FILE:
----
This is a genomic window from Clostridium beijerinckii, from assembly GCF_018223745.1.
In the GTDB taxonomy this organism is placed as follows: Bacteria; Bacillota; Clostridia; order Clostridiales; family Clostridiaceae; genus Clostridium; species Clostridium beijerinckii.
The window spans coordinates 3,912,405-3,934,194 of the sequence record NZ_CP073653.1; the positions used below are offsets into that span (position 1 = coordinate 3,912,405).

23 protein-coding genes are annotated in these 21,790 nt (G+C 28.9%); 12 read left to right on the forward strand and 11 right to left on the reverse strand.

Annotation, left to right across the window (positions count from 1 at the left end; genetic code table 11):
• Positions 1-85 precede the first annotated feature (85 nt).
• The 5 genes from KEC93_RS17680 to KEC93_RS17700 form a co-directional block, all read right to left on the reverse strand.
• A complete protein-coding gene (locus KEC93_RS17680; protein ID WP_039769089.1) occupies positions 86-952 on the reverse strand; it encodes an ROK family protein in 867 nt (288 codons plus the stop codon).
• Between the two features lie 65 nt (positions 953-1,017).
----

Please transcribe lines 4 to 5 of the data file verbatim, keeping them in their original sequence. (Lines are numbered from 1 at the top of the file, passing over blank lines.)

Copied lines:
23 protein-coding genes are annotated in these 21,790 nt (G+C 28.9%); 12 read left to right on the forward strand and 11 right to left on the reverse strand.

Annotation, left to right across the window (positions count from 1 at the left end; genetic code table 11):